Thinking about the future and using noninvasive ventilation, I starting making phone calls to senior living centers in my area in the rural Mid-West. All the people who answered asked me "so who manages all of this for you? A family member? Does someone come to your home every day?"

Responding truthfully, that a respiratory therapist (RT) comes to my home for one hour once a month with supplies and to get the hours off the machines to make sure I am “compliant,” I was surprised that none of them believed me. Hitting a brick wall of disbelief over my managing the machines myself, I ended up telling them that I am a physician, and then they believed me. (The RT comes to my house every three months now, since they are confident I use the machines as prescribed and take good care of them.)

Above is the stroller is that I bought for my son and his wife for their baby shower. It was used for the baby's first three years, after which she started playing with it rather than sitting in it. When my granddaughter was five, I started using it to carry around the vent in the house. When she visits, she loves to push around the stroller with the vent in it.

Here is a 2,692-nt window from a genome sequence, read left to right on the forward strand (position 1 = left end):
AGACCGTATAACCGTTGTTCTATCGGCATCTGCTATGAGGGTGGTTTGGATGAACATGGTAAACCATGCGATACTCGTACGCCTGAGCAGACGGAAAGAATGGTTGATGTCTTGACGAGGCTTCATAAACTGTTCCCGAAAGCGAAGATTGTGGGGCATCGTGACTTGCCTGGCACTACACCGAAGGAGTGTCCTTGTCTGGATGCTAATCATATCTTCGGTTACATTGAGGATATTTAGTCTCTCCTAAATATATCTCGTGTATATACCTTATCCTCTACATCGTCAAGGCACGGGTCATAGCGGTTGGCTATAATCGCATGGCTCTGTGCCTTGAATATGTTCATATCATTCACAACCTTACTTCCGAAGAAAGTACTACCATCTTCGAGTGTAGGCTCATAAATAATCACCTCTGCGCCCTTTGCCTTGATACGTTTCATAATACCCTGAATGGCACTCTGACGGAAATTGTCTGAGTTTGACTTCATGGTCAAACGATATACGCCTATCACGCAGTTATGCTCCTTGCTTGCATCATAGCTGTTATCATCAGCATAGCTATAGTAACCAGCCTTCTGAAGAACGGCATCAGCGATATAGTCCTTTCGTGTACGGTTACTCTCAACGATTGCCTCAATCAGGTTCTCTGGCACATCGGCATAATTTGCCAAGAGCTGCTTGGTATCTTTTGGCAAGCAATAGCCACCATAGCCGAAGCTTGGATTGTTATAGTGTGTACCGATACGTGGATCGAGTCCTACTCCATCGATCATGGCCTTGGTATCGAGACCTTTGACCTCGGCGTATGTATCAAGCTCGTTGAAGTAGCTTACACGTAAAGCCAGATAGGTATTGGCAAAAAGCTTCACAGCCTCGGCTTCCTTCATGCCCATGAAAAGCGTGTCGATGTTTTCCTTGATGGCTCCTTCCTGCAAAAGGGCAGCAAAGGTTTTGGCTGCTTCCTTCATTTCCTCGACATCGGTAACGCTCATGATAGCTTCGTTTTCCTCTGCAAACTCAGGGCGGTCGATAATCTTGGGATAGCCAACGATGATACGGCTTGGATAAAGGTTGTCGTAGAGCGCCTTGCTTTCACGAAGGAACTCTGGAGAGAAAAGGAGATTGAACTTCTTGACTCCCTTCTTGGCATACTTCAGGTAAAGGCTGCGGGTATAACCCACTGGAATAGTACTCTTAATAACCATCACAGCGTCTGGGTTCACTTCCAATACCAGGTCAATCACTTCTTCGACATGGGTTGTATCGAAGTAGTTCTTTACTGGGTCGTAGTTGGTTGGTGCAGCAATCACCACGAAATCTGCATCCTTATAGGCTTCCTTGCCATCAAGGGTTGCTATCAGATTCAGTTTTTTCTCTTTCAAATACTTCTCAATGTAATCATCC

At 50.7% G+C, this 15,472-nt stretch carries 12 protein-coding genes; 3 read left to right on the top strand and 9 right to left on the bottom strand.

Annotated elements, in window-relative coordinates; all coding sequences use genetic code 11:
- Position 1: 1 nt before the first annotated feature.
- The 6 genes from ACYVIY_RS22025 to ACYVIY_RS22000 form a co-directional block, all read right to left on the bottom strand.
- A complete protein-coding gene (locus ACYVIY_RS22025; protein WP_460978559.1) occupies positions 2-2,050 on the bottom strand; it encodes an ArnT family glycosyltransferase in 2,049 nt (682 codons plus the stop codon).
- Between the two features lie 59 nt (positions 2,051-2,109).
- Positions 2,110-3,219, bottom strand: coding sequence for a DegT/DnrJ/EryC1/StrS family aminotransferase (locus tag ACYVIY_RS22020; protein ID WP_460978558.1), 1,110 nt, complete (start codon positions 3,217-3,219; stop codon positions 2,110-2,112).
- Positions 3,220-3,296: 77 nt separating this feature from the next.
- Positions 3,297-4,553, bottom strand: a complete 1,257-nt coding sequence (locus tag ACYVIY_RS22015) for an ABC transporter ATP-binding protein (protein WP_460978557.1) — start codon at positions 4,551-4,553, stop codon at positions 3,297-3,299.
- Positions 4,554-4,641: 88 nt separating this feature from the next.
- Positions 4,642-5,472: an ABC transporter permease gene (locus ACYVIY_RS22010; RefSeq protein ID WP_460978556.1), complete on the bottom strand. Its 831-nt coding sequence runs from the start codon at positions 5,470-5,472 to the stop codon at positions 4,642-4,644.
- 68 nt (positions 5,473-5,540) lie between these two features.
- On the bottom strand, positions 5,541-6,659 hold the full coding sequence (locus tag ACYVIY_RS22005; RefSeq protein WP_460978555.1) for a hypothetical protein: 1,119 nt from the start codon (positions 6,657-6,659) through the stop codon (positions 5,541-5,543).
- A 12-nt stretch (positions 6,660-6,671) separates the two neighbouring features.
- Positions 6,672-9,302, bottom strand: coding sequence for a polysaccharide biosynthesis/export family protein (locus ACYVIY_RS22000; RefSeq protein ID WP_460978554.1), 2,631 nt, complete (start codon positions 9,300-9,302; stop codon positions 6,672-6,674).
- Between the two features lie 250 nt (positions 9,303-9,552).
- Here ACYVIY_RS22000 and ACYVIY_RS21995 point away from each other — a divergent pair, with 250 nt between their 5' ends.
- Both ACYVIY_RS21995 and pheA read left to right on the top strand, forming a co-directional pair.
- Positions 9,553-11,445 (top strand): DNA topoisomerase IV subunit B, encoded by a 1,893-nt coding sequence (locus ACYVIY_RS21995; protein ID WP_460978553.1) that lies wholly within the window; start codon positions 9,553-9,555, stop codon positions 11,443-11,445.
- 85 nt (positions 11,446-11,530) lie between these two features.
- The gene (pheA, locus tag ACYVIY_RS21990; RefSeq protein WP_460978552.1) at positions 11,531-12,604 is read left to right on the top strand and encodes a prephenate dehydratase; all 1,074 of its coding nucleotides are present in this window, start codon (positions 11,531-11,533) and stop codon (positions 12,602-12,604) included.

It certainly makes sense to me that if I manage everything at home using noninvasive ventilation with limited RT visits that I should be able to live in “independent living” and do the same. (I don’t think that my ability to do so is dependent on my being a physician, although it helps.)